by Lori A Cash
April 02, 2021
The brown pelican is the smallest of the pelicans in the genus Pelecanus and is a fish-eating waterbird. They are usually found in coastal areas, and their most widely seen behavior can be observed on beaches as a pod of brown pelicans fly and glide low over the ocean waves in a single file line. When the brown pelicans are not flying, they like to loaf around on docks, posts and pilings.
Although some people describe the brown pelicans as prehistoric looking, these birds are graceful and elegant fliers whether gliding low over water or high in the sky. This year I have spent a lot of time observing and photographing a pod of brown pelicans that have been hanging out on or around the old pilings at the Phoebus Waterfront Park in Hampton, Virginia. These brown pelicans have been great subjects to observe and to photograph in an assortment of their behaviors.
Brown Pelican Head Throw Behavior
One particular elusive behavior that the brown pelican often will display, but not as often photographed, is the head throw or bill throw as it is sometimes also called. A pelican head throw behavior is when the pelican throws its head into the air while arching its back to stretch its neck and gular pouch. Apparently, as I have read and researched this behavior, it is not an often-photographed brown pelican behavior since the entire head throw is often over in a blink, just taking a few seconds to accomplish this stretch. I have observed this head throw stretch by this pod of brown pelicans at Phoebus Waterfront Park many times over the past few months and have been fortunate to photograph this particular behavior on several occasions.
The first time I photographed this display of stretching behavior, I was able to photograph a sequence of 5 images of a brown pelican in head throw as silhouettes as the sun was rising behind the brown pelicans. On this particular morning, I had arrived well before the sun started to rise over the horizon and was able to spend some time observing and taking mental notes of the behaviors of the pelicans as they began to awaken and rouse from their sleeping on the pilings. So, when I saw this particular pelican that I photographed in head throw, I noticed it started to arouse from its crouched down position on this piling just as the lighting of the sky was becoming quite intense and very colorful. So as the pelican stood up and began to stretch its wings one at a time, I began photographing this pelican as a full body silhouette standing on the piling. Fortunately, the piling was in a position where I could isolate this particular pelican from the many other pelicans on the other pilings.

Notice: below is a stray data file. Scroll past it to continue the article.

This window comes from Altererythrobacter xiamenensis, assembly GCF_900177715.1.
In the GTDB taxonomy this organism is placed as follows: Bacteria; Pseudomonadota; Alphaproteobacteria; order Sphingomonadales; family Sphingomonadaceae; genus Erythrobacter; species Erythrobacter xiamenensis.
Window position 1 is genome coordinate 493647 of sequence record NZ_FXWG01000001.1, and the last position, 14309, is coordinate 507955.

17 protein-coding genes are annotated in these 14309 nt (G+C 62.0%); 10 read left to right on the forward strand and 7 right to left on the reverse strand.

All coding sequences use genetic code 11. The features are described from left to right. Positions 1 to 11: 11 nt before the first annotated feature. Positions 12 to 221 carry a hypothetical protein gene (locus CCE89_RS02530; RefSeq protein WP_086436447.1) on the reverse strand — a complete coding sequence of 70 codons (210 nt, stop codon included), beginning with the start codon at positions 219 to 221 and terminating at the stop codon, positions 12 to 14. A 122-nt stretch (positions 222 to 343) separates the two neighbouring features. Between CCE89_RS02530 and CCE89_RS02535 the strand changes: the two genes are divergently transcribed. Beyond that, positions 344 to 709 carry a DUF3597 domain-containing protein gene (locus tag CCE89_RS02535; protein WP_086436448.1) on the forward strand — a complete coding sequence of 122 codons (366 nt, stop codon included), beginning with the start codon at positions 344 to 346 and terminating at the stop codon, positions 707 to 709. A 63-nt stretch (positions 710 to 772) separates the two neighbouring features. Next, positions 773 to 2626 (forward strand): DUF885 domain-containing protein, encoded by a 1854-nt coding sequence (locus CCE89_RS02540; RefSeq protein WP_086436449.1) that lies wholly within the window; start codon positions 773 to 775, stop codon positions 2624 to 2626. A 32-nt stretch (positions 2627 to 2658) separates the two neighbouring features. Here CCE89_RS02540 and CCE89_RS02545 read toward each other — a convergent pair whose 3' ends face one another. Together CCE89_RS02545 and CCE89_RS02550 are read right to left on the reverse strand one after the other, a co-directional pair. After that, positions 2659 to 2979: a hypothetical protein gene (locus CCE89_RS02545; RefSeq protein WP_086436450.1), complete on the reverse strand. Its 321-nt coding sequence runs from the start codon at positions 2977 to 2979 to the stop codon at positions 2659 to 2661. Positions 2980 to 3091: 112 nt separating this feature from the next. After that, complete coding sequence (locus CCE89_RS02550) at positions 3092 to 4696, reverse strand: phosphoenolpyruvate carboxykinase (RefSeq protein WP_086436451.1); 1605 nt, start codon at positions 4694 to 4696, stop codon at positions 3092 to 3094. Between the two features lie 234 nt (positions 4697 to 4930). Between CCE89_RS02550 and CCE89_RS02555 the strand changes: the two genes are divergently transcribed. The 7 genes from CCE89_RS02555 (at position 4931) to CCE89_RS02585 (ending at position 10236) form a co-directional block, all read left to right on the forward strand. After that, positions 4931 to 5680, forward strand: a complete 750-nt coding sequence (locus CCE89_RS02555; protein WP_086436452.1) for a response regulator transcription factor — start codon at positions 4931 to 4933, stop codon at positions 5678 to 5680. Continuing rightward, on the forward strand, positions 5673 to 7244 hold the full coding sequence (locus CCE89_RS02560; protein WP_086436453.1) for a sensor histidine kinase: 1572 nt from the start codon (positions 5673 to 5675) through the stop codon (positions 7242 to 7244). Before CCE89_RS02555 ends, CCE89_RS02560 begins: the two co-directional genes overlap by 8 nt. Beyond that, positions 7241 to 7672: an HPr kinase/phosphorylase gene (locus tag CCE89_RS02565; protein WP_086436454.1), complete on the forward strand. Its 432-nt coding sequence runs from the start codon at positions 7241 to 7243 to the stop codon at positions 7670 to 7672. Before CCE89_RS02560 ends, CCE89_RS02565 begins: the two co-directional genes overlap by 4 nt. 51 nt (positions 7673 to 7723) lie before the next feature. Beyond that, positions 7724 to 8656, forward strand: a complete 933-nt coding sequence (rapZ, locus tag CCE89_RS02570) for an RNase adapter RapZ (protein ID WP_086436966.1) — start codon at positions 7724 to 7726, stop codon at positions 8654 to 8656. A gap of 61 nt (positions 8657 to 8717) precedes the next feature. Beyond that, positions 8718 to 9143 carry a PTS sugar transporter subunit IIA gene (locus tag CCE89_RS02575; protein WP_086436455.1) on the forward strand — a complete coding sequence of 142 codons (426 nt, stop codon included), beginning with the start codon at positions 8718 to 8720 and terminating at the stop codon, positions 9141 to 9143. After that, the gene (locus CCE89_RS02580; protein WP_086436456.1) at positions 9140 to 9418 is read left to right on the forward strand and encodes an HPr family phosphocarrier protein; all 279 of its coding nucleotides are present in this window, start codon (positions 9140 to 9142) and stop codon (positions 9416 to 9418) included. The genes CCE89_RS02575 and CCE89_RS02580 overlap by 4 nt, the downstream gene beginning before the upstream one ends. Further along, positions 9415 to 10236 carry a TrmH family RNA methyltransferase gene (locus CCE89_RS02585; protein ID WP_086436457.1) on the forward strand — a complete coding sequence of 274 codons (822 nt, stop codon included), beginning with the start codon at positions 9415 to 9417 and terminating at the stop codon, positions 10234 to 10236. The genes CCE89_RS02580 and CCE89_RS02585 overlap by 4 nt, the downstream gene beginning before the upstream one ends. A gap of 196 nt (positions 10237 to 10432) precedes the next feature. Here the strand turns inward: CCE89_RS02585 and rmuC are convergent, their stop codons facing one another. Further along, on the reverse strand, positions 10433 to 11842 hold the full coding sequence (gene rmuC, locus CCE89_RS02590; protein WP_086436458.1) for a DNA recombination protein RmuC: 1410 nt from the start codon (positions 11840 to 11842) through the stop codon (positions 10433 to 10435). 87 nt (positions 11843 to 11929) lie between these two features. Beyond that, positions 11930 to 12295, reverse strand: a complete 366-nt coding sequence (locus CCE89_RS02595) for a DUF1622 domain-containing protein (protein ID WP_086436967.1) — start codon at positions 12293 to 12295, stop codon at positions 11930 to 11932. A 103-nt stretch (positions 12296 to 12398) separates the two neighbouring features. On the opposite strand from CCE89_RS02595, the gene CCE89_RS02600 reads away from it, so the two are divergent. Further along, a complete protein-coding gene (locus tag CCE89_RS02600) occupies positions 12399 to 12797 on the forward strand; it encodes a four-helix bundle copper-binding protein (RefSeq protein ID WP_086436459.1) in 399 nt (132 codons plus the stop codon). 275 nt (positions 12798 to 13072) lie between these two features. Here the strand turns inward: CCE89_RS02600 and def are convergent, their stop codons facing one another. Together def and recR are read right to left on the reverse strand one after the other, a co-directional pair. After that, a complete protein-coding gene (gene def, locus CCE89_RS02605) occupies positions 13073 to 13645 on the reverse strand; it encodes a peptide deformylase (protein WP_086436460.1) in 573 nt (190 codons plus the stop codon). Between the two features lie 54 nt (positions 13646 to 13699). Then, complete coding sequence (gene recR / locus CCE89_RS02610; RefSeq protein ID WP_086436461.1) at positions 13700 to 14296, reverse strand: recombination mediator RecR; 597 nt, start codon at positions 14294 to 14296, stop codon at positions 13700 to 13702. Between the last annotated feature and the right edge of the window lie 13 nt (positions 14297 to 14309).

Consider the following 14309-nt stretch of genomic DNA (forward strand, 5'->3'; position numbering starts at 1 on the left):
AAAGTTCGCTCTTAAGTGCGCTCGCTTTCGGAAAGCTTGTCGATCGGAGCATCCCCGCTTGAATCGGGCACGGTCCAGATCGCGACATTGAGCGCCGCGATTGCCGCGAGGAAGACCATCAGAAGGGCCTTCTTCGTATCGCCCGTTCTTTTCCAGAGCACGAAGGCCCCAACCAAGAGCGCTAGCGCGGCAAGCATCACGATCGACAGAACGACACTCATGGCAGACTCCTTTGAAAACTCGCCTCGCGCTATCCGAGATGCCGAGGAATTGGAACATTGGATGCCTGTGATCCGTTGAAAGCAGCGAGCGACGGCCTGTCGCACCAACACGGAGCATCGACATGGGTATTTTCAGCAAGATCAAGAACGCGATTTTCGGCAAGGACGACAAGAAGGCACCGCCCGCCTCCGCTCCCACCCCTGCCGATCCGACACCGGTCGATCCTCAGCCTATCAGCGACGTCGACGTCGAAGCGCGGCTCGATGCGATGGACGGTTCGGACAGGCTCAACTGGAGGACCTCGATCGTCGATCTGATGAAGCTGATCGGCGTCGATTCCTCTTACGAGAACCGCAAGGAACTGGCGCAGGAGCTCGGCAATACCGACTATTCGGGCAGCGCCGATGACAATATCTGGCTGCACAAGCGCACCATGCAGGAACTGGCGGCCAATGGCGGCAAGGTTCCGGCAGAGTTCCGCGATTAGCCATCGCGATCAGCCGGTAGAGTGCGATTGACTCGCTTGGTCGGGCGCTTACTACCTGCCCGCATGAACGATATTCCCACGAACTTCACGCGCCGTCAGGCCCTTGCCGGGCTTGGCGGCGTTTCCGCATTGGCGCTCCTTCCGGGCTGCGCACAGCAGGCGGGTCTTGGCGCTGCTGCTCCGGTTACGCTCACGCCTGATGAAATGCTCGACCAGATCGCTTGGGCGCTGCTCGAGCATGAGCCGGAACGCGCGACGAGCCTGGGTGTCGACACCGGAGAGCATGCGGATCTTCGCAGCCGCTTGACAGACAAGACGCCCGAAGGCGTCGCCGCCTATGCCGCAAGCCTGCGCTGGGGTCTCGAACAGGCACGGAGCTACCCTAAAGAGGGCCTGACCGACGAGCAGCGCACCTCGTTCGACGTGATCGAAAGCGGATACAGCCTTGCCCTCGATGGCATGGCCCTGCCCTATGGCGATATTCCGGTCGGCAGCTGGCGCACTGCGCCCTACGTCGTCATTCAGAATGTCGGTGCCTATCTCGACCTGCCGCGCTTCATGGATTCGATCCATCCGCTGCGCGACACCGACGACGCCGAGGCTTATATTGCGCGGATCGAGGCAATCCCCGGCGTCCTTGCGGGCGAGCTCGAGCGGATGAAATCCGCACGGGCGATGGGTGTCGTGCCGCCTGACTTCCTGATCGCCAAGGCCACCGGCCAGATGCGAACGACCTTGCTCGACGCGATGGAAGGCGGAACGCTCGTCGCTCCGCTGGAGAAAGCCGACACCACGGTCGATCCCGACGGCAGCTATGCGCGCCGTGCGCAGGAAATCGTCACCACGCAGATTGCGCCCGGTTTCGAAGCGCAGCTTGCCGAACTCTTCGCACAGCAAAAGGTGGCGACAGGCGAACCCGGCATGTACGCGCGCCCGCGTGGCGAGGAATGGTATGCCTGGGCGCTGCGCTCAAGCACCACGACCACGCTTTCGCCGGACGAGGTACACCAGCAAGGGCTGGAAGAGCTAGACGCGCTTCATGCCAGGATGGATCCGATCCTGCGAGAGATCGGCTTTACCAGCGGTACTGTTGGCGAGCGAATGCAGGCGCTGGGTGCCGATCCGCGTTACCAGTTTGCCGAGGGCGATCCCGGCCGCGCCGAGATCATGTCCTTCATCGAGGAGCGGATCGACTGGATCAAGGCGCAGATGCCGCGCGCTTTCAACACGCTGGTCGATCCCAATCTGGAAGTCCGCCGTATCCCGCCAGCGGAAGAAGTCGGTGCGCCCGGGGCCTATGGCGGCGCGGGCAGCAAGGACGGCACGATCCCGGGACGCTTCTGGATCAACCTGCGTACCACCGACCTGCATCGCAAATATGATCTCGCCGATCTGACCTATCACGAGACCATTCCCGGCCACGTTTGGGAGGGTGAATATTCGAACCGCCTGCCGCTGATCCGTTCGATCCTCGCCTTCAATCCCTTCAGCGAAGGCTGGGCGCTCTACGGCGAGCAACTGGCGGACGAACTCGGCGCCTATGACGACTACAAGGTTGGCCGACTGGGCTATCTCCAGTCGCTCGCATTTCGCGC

As I was photographing this particular pelican, out of nowhere, the pelican began its head throw behavior. Since I had this pelican in my view finder of my camera and long lens mounted on a tripod, I began rapidly snapping away. Gratefully, my long lens is a Sigma 150-600mm, and because my lens is a telephoto lens, I was able to photograph this action of the pelican head throw in my frame.
The pelican started the head throw as it stood on the piling and began opening its very long bill with the gular pouch expanding under the lower mandible. Then quickly the pelican threw its head and bill up into the air with the bill opening even wider until its back is arched. Then when the brown pelican reached the end of this stretch it closed its bill while still up in the air, and as the head of the pelican began to come back down, the bill open up again with the gular pouch extended as the pelican’s head came right back down to its starting point. This head throw was literally just seconds long, over in a blink.
This pelican head throw was such an awesome thing to observe and photograph. Because I had my lens already on this pelican when it started the head throw, I was able to capture sharp and in-the-frame images by zooming out when the pelican began to toss it head into the air. Even though there was some luck in my part to capturing this behavior, I had observed the pelicans behaviors enough to anticipate that this brown pelican may exhibit this behavior.
Observation of this Pod of Brown Pelicans
In my many observations of this particular pod of brown pelicans hanging out on the pilings in Mill Creek at the Phoebus Waterfront Park, I have seen this head throw behavior demonstrated many times as part of their stretch routine that these pelicans perform. I have observed and photographed these brown pelicans very early in the morning, late in the evening and even some during the mid-day as some of the pelicans hang out at this spot during the day as well. I have observed this head throw behavior at various times of the day when the brown pelicans were standing or resting on the pilings, but not all the pelicans performed this behavior when they were stretching as some just stretched their wings. I am not sure why some do the head throw and some do not, but I do understand how it is a very difficult pelican behavior to photograph due to the head throw being such a very quick exhibit of behavior. Observing and taking mental notes about the pelican’s behaviors allowed me to be able to focus on this brown pelican as the pelican demonstrated the head throw behavior.
Learning and observing animal behavior is essential for capturing these types of beautiful exhibits of animal behavior. As a conservation wildlife photographer, I want to take beautiful and impressionable images that people will love, and I want the viewer to be inspired by my images and gain a better understanding and respect of these wild creatures of our natural world. Documenting these kinds of wildlife behaviors and sharing these powerful and beautiful images is crucial in inspiring people to love and appreciate the beauty of these creatures of our natural world.
Copyright © 2021 Lori A Cash Conservation Photography, LLC